Drawing Down The Moon opens with a home recording of Cynthia Ann Schemmer’s mother encouraging her to sing along to a childhood nursery rhyme. It’s an appropriately nostalgic start to this collection of songs, Schemmer’s debut under the name Swanning and her first attempt at releasing music on her own following her mother’s death. “My mother bought me my first guitar — out of the blue — when I was thirteen. She was really in tune with my interests in music and writing, and was always incredibly supportive,” Schemmer explains over email. “After she died, I basically stopped writing my own music, or at least stopped taking it as seriously as I once did. I found it easier on me, emotionally, to play other people’s songs, and I developed a deep self-doubt. Writing Drawing Down The Moon felt like a huge step forward, as well as an offering to the woman who always believed in me as an artist.”
Schemmer’s logged time as the guitarist in Radiator Hospital and has played with a number of other Philly-based groups, which naturally gave her access to a crew of ace musicians to round out her band: Jenn Twigg (the Ambulars, Attendant, Fraktur) is the bassist, Jeff Bolt (Radiator Hospital, Swearin’) plays drums; Ali Donohue (Fleabite, Perfect Pussy) joined the rest of the band’s lineup as a guitarist after they finished recording Drawing Down The Moon with Kyle Gilbride in a Philadelphia basement.
Schemmer gets the spotlight here, though, and her artistic voice is one that’s trying to create a life that’s informed by loss but not defined by it. “Drawing Down The Moon is about more than losing my mother — it’s an exploration of all the white space in between,” Schemmer says. “What people don’t often tend to recognize is how such a death informs every aspect of your life, from how you connect with others to how you connect with yourself, and how that grief and its effects are constantly shifting. These songs are about where this loss placed me in the world, for better and for worse. They are about the toxic relationships, the right to be angry, the people who held me up, and the tearing down of self-hatred. At its core, Drawing Down The Moon is about evoking progress and radical growth.”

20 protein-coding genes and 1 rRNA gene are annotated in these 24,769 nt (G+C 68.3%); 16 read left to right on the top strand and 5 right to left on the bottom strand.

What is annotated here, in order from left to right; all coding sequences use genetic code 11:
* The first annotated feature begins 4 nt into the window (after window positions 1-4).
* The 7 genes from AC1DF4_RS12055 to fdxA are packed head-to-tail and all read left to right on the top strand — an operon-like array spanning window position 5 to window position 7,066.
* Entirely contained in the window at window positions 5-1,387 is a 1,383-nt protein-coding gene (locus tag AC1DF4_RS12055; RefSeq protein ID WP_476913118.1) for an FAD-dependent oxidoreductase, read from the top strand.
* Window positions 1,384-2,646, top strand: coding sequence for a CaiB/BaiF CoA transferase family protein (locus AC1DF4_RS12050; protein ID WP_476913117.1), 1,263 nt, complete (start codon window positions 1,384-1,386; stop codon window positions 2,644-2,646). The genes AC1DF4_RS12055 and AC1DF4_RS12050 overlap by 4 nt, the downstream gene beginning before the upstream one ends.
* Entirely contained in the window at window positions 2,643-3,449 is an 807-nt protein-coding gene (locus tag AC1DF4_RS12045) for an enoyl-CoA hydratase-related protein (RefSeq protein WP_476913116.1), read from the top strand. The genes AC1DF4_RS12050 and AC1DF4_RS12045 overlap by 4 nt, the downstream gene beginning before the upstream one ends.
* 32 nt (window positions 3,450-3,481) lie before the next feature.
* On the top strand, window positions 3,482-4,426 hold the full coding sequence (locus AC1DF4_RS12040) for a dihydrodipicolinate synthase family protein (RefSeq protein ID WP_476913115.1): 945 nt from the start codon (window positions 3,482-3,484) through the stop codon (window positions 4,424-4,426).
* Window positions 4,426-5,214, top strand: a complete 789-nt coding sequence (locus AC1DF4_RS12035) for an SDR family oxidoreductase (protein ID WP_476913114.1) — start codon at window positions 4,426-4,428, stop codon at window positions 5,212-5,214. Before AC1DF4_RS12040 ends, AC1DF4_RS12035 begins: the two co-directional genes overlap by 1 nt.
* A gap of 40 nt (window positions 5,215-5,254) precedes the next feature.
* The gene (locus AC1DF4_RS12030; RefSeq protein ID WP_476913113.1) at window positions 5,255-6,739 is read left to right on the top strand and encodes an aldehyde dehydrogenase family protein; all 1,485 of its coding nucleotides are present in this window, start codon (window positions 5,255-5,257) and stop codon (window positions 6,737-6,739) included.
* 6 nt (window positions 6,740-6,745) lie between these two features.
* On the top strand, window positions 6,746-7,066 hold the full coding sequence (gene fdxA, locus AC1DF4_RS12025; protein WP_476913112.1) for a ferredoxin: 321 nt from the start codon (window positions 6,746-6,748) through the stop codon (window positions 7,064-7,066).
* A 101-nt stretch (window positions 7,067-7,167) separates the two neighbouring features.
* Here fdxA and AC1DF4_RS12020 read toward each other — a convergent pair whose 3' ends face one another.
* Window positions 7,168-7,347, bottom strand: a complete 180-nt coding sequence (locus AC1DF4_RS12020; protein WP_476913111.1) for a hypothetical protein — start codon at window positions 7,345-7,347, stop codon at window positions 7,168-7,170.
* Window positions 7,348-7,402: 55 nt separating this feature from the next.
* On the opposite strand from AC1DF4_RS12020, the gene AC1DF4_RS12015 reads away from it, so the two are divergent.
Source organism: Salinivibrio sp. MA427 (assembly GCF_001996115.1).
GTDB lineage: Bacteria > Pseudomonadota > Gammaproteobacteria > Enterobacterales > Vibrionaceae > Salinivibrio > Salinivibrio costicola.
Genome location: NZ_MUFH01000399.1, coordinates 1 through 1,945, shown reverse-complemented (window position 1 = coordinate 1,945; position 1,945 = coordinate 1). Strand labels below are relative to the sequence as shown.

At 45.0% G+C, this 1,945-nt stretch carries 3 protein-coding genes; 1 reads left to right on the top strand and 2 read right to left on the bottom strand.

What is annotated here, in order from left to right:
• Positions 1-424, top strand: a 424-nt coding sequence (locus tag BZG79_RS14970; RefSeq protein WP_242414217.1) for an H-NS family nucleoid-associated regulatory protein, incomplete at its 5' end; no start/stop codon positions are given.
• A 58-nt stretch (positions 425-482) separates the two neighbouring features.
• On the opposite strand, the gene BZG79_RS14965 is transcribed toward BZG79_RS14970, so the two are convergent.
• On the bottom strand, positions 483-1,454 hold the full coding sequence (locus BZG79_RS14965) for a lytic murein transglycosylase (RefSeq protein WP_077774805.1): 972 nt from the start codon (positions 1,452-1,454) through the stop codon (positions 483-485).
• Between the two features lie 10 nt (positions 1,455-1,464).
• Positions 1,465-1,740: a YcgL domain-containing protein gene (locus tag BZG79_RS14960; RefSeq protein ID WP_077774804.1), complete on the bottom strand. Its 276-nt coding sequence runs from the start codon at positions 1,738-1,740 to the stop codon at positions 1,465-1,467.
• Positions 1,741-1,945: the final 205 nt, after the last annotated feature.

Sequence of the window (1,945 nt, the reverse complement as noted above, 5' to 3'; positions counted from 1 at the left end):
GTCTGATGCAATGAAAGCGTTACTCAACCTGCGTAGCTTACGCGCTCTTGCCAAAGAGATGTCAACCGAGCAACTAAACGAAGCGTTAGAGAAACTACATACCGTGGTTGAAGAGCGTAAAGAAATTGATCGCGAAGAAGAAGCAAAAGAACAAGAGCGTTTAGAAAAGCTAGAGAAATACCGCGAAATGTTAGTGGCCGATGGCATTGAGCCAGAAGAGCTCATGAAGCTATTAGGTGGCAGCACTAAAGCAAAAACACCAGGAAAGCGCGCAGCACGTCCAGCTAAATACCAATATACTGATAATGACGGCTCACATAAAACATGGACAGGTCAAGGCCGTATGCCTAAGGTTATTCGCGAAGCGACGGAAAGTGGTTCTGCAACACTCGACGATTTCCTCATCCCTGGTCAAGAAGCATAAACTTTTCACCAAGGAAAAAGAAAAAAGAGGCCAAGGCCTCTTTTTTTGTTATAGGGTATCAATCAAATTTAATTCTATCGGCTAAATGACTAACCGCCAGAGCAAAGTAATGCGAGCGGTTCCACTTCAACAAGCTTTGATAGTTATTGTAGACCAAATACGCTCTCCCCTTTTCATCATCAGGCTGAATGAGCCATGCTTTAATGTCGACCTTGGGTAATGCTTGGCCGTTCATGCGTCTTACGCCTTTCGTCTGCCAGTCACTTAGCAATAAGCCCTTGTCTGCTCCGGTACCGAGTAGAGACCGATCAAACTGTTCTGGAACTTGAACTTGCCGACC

Drawing Down The Moon certainly sounds determined to progress. The name of the project itself hints at the lack of momentum that caused Schemmer to hold off on making music for herself in the first place — Swanning’s Bandcamp page once read: “It’s been ten years since you left, and I’ve been swanning around ever since. Until now.” — and each song sees Schemmer asserting herself and coming into her own in different ways.
“Downtown” is a striking portrayal love deteriorating due to one party outgrowing the other (“You say I’m ruined, but you seem the same/ And I don’t think I like you as much as I liked you yesterday”); “Lily Of The Valley” gets its name from a highly poisonous plant and looks at a relationship fated to end: “There’s no sun in a windowless room, and there’s no soul in another song about me and you.” The closing title track takes all of the vividly-realized interpersonal observations from the rest of the 12″ and sends them up to the stars: “I am just another moon of Jupiter/ One of 67, I fall back in line,” she opens. “Jovian, I still believe in you. We are of one damaged mind.” Schemmer has a knack for making the smallest of shifts seem world-changing, and Drawing Down The Moon is an intimate portrait of someone determined to make the most of those shifts and get better.